So I realised that apparently I dived nose first into discussing the grave at Saint Mary Spitals and the research behind it that I neglected to mention perhaps one of the most pressing question on everyone’s mind…
You may recall me mentioning that the mass grave was there as a result of a volcanic eruption. A volcano… A VOLCANO. IN LONDON?! U WOT M8?? Yes yes, I know you may find that hard to believe dear reader and no I was not under the influence of any illegal narcotic(s) when writing that blog post!
Righto, let’s crack on shall we. Firstly, in case you’re still not sure, the volcano did not erupt in London so there is no cause for concern nor is there any reason to build yourself a volcano proof shelter! (yet…) HOWEVER, the eruption was ridiculously extreme that its effects and influence spread to the freaking north and south poles themselves. Find that hard to believe? Well how about these figures to tickle your imagination buds: The eruption spat out around 10 cubic miles of debris up to 27 miles into the sky. Believe me now?
You may now be thinking that pfft those figures seem grossly exaggerated however, the team of academics that came up with these figures used all sorts of data to form their hypothesis. Data such as radiocarbon dating, volcanic ejecta chemistry, stratigraphic data, and historical writings; to name a few, were used to determine the volcano’s location and the size of the gunk it managed to spew out. Obviously, a majority of the debris settled in thick deposits around the volcano itself and was measured in 130 locations around the volcano to paint a stratigraphic and sedimentologic picture of the eruption.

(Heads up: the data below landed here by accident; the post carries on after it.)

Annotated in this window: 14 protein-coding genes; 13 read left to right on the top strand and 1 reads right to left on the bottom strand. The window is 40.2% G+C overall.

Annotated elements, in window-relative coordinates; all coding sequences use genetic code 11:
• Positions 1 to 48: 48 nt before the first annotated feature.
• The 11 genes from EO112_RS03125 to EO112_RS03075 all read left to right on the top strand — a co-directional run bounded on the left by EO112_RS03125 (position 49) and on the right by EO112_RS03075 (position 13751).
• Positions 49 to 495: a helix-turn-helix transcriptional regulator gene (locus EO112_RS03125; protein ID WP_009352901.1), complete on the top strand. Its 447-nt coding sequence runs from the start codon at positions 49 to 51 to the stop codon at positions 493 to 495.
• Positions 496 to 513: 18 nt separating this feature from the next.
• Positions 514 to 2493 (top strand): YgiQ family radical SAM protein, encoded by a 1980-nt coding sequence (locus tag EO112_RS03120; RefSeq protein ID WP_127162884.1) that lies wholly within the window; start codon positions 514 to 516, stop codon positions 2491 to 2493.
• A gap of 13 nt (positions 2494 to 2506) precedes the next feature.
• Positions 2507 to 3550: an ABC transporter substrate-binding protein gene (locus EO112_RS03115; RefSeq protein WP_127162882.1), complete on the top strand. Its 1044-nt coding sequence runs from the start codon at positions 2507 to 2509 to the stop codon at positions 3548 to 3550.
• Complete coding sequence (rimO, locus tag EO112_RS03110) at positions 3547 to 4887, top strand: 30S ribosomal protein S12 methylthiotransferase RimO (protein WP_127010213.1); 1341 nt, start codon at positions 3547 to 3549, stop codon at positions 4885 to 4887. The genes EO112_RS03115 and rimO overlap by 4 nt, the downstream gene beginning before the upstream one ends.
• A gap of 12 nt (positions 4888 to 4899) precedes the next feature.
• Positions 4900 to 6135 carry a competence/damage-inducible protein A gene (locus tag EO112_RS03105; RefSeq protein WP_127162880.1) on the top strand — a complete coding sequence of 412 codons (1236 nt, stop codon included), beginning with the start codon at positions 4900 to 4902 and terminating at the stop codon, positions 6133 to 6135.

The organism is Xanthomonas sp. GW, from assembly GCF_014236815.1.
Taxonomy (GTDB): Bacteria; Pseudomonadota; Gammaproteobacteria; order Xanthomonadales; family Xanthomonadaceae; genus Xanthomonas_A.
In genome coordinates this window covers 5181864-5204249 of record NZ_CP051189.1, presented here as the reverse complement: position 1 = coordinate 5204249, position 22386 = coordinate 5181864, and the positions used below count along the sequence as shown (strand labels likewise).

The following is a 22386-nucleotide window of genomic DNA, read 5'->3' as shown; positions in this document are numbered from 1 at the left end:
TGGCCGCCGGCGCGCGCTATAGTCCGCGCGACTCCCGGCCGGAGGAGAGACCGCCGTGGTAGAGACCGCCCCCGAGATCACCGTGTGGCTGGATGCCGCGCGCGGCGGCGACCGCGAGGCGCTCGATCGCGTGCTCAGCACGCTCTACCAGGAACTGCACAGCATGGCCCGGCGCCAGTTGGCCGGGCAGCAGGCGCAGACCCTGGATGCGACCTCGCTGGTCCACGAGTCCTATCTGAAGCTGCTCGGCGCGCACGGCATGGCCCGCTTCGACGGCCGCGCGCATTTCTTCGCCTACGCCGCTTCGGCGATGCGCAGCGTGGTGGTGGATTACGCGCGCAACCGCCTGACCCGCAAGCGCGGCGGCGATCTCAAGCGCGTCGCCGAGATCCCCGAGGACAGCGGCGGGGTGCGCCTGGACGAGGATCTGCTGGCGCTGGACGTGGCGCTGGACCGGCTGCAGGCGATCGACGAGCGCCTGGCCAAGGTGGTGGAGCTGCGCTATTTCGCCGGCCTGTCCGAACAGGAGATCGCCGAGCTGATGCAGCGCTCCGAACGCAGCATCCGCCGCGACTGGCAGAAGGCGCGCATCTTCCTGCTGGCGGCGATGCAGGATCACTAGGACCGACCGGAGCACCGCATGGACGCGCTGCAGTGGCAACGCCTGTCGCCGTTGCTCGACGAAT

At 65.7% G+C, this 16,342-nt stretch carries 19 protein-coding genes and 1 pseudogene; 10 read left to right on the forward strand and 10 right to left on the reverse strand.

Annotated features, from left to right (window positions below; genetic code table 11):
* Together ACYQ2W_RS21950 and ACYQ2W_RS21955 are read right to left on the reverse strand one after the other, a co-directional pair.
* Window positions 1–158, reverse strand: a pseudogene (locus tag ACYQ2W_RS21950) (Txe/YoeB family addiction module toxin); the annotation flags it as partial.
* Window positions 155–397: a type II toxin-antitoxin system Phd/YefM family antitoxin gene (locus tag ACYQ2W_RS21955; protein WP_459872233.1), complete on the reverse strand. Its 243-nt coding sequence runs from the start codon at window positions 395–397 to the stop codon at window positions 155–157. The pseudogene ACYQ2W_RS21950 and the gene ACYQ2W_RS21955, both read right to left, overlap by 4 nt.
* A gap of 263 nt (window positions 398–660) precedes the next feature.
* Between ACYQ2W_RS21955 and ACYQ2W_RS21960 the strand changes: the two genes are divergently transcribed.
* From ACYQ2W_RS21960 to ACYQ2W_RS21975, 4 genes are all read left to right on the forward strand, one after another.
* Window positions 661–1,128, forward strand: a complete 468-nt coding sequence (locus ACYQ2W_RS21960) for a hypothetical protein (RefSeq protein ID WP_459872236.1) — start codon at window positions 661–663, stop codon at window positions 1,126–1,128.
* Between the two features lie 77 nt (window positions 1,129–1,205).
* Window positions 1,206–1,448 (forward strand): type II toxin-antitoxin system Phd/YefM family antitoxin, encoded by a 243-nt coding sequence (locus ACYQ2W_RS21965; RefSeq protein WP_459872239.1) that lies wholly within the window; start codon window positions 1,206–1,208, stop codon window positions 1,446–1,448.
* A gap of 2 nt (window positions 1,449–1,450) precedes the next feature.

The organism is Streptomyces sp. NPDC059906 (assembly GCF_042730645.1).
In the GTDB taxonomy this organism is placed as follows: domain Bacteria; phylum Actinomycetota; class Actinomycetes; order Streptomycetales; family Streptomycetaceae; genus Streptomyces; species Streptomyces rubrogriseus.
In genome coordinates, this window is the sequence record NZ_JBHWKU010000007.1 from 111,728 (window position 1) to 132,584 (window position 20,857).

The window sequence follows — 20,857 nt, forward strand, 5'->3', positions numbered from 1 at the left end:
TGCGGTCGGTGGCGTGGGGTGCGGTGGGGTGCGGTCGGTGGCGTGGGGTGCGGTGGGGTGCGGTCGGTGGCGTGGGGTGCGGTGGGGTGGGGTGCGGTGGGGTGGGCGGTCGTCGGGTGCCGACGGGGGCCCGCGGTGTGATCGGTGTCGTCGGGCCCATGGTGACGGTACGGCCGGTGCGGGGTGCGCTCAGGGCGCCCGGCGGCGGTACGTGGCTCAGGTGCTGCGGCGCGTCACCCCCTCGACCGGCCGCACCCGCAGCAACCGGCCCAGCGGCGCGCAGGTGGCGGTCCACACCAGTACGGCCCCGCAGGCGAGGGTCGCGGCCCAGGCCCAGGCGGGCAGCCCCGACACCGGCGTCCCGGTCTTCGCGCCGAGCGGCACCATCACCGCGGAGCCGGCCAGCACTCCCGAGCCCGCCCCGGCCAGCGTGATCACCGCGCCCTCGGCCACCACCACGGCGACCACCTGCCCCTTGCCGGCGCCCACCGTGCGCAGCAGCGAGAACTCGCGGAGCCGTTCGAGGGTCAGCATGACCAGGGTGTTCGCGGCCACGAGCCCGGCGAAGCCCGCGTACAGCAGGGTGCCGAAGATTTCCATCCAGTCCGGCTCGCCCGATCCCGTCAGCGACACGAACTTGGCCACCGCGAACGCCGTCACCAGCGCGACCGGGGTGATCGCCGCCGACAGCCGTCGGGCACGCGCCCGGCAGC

The date of the eruption (1257) was pinpointed by carbon dating carbonised tree trunks around potential volcano candidates; the Samalas and Rinjani (both in Indonesian islands) volcanoes. This ruled out other big shots (see what I did there) such as El Chichón (South Mexico) and Okataina (New Zealand) as they erupted outside of this period.
Another candidate was ol’ Quilota in Ecuador which has a caldera roughly matching the time frame we’re interested in and also, samples of sulphate, debris and glass shards collected from the poles showed that the volcano was somewhere in the tropics.
So, we have Samalas, Rinjani and Quilota left. To refine the results further and to find the culprit was slightly tricky and involved a very detailed analysis on the glass shard chemistry. By doing this, Quilota was ruled out and was found to be a match for…Samalas! Just google Samalas and see how many articles and journals there are pointing to it being the one.
But yeah, a volcanic eruption causes a massive change in the weather, atmosphere and environment surrounding its location. But that wasn’t enough for Samalas, nooooo it had to go and assert its dominance by changing the climate almost globally for the next 2 or so years; proof was found by studying several tree rings which showed abnormal growth during these times and also by examining historical accounts. All jokes aside, the climate in 1258 was described as being unbelievably cold; a year without a summer, leading to crop failure, poor harvest and heavy flood causing rains.
Like I said in a previous post, in 1257, autumn lasted longer than it should have which resulted in seeds and grains not being able to germinate properly leading to a famine. Combine this with the famine that occurred after Samalas went boom, and we can understand how so many people died…